Few pictures in Wolfgang Tillmans’s new retrospective at the Museum of Modern Art (MoMA) in New York are presented in a frame. Most are pinned or taped up. They adorn nearly every one of the museum’s sixth-floor gallery walls—even the interstitial ones—and are arranged not by row but in clusters, like constellations in the night sky.
The analogy is one the 54-year-old artist himself might appreciate, given his abiding love of outer space. “Astronomy,” he once said, “was my visual initiation into seeing.”
A cosmological awe pervades “To Look Without Fear,” as MoMA’s exhibition is called—even though Tillmans’s subject matter is often quite quotidian. More than 300 of the artist’s photographs are included, each culled from his own collection or printed by him specifically for the show. They span his three-and-a-half-decade career, from his experiments with a photocopier as a student in Germany in the late 1980s and his editorial efforts for Index and i-D magazines in London and New York in the ‘90s, to his darkroom abstractions of the early 2000s and beyond.
But Tillmans’s practice has always resisted strict taxonomies, and that’s true here, too; what’s on display is not a series of discrete bodies of work but a kind of diaristic journey through the artist’s life: his friends and lovers; his work and play; his experience with loss and living with HIV—and his constant consideration of what it means to interpret it all through the technology of photography. No lens-based artist revels in the simple profundity of the medium like Tillmans.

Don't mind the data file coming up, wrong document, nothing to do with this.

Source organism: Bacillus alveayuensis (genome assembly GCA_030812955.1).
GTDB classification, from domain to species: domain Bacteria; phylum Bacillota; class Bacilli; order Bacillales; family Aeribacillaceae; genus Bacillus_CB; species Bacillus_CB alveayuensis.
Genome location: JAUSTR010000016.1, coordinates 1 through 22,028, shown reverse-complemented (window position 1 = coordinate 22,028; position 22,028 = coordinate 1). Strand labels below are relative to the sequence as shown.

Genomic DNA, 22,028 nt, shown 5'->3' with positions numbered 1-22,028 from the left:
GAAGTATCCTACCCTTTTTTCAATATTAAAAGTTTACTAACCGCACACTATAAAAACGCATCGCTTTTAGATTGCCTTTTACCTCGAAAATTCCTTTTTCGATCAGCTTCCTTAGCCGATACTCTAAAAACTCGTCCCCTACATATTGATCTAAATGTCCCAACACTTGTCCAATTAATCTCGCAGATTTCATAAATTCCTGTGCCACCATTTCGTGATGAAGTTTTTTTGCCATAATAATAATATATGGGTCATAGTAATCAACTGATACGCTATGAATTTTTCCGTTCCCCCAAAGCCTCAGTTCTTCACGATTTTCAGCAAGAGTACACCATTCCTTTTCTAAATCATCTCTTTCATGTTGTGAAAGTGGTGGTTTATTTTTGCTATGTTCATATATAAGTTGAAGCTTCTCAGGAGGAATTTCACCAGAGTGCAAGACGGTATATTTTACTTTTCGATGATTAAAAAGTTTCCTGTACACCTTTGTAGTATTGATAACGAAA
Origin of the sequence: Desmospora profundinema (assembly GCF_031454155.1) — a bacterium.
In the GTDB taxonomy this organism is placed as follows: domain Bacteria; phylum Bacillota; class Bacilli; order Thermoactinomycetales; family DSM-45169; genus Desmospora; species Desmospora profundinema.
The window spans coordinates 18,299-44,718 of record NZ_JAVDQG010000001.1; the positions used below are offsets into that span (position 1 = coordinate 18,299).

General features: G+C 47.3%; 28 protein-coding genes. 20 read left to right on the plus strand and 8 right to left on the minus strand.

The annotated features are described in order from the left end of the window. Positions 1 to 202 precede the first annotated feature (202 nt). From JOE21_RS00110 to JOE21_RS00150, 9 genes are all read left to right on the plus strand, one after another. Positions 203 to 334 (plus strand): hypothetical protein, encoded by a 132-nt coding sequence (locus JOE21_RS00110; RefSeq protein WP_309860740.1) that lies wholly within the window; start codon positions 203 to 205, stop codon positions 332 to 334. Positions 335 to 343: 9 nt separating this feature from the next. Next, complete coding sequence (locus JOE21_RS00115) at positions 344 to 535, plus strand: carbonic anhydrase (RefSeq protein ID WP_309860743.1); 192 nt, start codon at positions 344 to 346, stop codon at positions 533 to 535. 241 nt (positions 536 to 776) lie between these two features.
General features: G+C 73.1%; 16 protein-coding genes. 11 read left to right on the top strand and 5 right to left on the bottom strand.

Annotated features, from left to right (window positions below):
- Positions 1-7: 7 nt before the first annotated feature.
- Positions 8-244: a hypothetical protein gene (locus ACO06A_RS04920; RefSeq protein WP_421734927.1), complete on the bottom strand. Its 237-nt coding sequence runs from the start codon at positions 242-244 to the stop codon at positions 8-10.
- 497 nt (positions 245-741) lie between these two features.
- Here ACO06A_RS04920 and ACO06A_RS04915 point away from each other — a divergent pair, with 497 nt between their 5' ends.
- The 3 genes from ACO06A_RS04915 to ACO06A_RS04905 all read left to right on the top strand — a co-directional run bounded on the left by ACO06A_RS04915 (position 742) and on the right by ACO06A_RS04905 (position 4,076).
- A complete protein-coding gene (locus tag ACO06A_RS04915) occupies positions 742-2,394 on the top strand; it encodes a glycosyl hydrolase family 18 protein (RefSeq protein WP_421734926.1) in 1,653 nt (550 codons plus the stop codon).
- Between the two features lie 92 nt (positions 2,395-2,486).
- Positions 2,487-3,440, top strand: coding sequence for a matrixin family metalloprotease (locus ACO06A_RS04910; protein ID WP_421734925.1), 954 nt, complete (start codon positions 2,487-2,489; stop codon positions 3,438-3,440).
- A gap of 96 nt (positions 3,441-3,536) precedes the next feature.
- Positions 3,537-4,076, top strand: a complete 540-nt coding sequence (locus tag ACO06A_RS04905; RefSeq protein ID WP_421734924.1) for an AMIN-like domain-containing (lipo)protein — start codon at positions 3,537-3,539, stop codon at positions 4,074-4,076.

On view now through January 1st of next year, “To Look Without Fear” is a sprawling, years-in-the-making presentation that rightly casts Tillmans among today’s most important working artists. Ahead of the show’s opening, the artist sat down with Artnet News’s Taylor Dafoe at MoMA for a conversation about language, looking back in time, and how staring into the cosmos taught him to appreciate life on earth.
Note: This interview has been edited for clarity. To hear the full audio version, download the newest episode of the Art Angle podcast.
I suppose we should begin with the title of the exhibition, “To Look Without Fear.” It reads almost as a kind of mission statement. What does that phrase mean to you?
It comes out of a sentence that I sometimes say. I encourage myself or others to use their eyes without fear, to be playful, to change perspective, to not be afraid of the evidence one sees, to not be afraid of looking life in the eye—which is, of course, also a hope because this can’t always be the case. The world is not always benign and good in that way. It is also a demand, a demand to be in a world where I can look without fear. But the main point comes from this encouragement to use your eyes freely.
You’re someone for whom the totalizing models of surveys, retrospectives, and monographs feels counterintuitive. Your practice is so varied and rarely do your works stay static; you’re often remixing images, changing scales and mediums, and so on. This show isn’t your first career-spanning show, of course, but I think it’s your biggest?